# Reynolds number

The Reynolds number is the most important dimensionless number in fluid dynamics and provides a criterion for determining dynamic similitude. Where two similar objects in perhaps different fluids with possibly different flowrates have similar fluid flow around them, they are said to be dynamically similar.

It is named after Osborne Reynolds (1842-1912), who proposed it in 1883. Typically it is given as follows:

[itex] \mathit{Re} = {\rho v_{s} L\over \mu} [itex]

or

[itex] \mathit{Re} = {v_{s} L\over \nu} \; . [itex]

With:

• vs - mean fluid velocity,
• L - characteristic length (equal to diameter 2r if a cross-section is circular),
• μ - (absolute) dynamic fluid viscosity,
• ν - kinematic fluid viscosity: ν = μ / ρ,
• ρ - fluid density.

The Reynolds number is the ratio of inertial forces (vsρ) to viscous forces (μ/L) and is used for determining whether a flow will be laminar or turbulent. Laminar flow occurs at low Reynolds numbers, where viscous forces are dominant, and is characterized by smooth, constant fluid motion, while turbulent flow, on the other hand, occurs at high Reynolds numbers and is dominated by inertial forces, producing random eddies, vortices and other flow fluctuations.

The transition between laminar and turbulent flow is often indicated by a critical Reynolds number (Recrit), which depends on the exact flow configuration and must be determined experimentally. Within a certain range around this point there is a region of gradual transition where the flow is neither fully laminar nor fully turbulent, and predictions of fluid behaviour can be difficult. For example, within circular pipes the critical Reynolds number is generally accepted to be 2300, where the Reynolds number is based on the pipe diameter and the mean velocity vs within the pipe, but engineers will avoid any pipe configuration that falls within the range of Reynolds numbers from about 2000 to 4000 to ensure that the flow is either laminar or turbulent.

## The similarity of flows

In order for two flows to be similar they must have the same geometry and equal Reynolds numbers. When comparing fluid behaviour at homologous points in a model and a full-scale flow, the following holds:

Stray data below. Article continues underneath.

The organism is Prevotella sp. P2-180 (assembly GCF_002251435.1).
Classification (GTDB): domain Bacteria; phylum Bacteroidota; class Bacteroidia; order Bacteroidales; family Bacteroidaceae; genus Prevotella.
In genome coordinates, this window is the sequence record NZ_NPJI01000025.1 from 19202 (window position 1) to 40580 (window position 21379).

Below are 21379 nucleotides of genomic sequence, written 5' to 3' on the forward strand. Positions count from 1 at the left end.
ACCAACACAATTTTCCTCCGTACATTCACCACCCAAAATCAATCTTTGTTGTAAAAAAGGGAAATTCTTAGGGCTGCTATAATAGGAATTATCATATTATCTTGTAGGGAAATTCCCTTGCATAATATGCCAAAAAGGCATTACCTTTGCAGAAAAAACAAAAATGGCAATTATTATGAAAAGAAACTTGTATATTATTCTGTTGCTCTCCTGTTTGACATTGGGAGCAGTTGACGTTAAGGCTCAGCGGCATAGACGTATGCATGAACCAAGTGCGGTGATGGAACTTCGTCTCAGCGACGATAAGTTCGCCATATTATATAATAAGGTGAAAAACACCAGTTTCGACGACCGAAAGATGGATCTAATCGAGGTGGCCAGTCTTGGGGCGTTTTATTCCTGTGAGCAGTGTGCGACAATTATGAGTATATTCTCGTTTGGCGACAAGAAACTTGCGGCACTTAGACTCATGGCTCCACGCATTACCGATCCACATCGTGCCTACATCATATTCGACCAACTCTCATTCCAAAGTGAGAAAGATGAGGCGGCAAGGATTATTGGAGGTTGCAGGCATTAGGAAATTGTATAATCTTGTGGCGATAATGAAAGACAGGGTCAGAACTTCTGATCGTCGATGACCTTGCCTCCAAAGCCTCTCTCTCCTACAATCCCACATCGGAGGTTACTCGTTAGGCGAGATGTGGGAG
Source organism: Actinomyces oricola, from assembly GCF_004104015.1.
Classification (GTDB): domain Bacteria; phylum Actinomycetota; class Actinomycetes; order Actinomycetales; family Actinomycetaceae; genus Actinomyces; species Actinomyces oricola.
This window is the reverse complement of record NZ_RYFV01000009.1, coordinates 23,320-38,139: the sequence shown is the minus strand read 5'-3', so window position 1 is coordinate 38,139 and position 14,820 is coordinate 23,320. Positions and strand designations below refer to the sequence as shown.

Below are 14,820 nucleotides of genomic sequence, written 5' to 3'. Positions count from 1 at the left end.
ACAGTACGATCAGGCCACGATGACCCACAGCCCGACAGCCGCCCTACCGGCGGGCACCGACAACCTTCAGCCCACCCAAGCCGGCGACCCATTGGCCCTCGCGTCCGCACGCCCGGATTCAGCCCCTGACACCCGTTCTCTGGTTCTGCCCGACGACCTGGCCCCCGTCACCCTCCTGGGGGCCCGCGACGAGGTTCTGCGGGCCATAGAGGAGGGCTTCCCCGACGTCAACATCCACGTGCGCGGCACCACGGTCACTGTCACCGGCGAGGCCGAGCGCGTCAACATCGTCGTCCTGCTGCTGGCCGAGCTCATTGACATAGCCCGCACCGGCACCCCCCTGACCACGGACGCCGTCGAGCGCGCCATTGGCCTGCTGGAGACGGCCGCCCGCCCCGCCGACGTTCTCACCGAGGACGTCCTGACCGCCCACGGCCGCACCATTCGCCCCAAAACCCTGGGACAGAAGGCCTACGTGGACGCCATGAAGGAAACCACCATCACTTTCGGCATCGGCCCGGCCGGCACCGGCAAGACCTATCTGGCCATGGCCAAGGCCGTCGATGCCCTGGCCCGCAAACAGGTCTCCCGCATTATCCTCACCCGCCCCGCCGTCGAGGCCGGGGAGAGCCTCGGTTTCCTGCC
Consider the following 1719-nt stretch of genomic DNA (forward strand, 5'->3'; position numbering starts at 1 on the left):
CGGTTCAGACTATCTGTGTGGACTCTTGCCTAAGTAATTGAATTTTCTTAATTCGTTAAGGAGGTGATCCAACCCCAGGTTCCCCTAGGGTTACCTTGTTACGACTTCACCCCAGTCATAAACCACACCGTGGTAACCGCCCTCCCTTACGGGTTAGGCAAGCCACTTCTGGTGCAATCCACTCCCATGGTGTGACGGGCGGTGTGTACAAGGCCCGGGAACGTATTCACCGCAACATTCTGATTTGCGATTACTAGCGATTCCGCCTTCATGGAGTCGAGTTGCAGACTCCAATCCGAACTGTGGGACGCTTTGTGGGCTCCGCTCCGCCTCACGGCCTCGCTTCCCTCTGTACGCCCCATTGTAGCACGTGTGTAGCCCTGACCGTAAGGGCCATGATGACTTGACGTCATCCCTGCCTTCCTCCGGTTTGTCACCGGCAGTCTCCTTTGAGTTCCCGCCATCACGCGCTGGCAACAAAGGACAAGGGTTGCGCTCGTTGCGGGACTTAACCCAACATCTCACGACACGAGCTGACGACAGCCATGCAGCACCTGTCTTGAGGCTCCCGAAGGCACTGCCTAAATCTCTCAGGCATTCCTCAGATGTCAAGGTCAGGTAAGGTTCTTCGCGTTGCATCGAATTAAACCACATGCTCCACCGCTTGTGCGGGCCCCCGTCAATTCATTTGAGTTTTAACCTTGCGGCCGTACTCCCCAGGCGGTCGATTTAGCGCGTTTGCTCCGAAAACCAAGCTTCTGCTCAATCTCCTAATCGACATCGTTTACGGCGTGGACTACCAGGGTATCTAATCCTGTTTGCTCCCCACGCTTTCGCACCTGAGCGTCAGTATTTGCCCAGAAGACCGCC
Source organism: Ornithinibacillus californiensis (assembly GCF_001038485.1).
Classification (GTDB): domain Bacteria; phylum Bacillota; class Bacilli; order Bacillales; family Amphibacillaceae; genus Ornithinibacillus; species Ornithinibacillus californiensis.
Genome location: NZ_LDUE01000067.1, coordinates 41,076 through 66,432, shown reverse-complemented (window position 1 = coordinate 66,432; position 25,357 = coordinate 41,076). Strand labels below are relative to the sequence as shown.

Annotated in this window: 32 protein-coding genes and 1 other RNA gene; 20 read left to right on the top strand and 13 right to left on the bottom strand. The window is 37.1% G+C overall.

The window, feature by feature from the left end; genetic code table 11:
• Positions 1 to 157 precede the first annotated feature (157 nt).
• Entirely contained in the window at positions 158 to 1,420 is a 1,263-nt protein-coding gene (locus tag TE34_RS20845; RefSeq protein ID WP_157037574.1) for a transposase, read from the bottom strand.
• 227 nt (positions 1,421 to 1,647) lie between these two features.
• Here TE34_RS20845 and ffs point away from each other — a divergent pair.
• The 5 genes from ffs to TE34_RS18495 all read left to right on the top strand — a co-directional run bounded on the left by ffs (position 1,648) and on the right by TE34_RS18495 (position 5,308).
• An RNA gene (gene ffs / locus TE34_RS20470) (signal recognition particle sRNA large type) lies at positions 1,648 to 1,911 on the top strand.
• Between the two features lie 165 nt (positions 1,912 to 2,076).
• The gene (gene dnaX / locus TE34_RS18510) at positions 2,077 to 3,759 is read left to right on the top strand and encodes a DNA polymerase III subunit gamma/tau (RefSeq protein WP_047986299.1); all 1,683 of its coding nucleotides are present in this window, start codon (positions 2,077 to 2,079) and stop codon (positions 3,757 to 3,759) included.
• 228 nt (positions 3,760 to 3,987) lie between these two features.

[itex] \mathit{Re}^{\star} = \mathit{Re} \; , \quad\quad {p^{\star}\over \rho^{\star} {v^{\star}}^{2}} = {p\over \rho v^{2}} \; , [itex]

where quantities marked with * concern the flow around the model and the others the real flow. This allows us to perform experiments with reduced models in water channels or wind tunnels, and correlate the data to the real flows. Note that true dynamic similarity may require matching other dimensionless numbers as well, such as the Mach number used in compressible flows, or the Froude number that governs free-surface flows. Some flows involve more dimensionless parameters than can be practically satisfied with the available apparatus and fluids (preferably air or water), so one is forced to decide which parameters are most important. This is why good experimental modelling requires a fair amount of experience and good judgement.

## Example on the importance of Reynolds number

If an aeroplane needs testing of its wing, one can make a scaled down small model of the wing and test the wing as table top model in the lab with the same Reynolds number the actual air plane is subjected to. The results of the lab model will be similar to that of the actual plane wing results. Thus we need not bring a plane into the lab to test it actually. This is the example of "dynamic" "similarity." This is what Reynolds number is all about.

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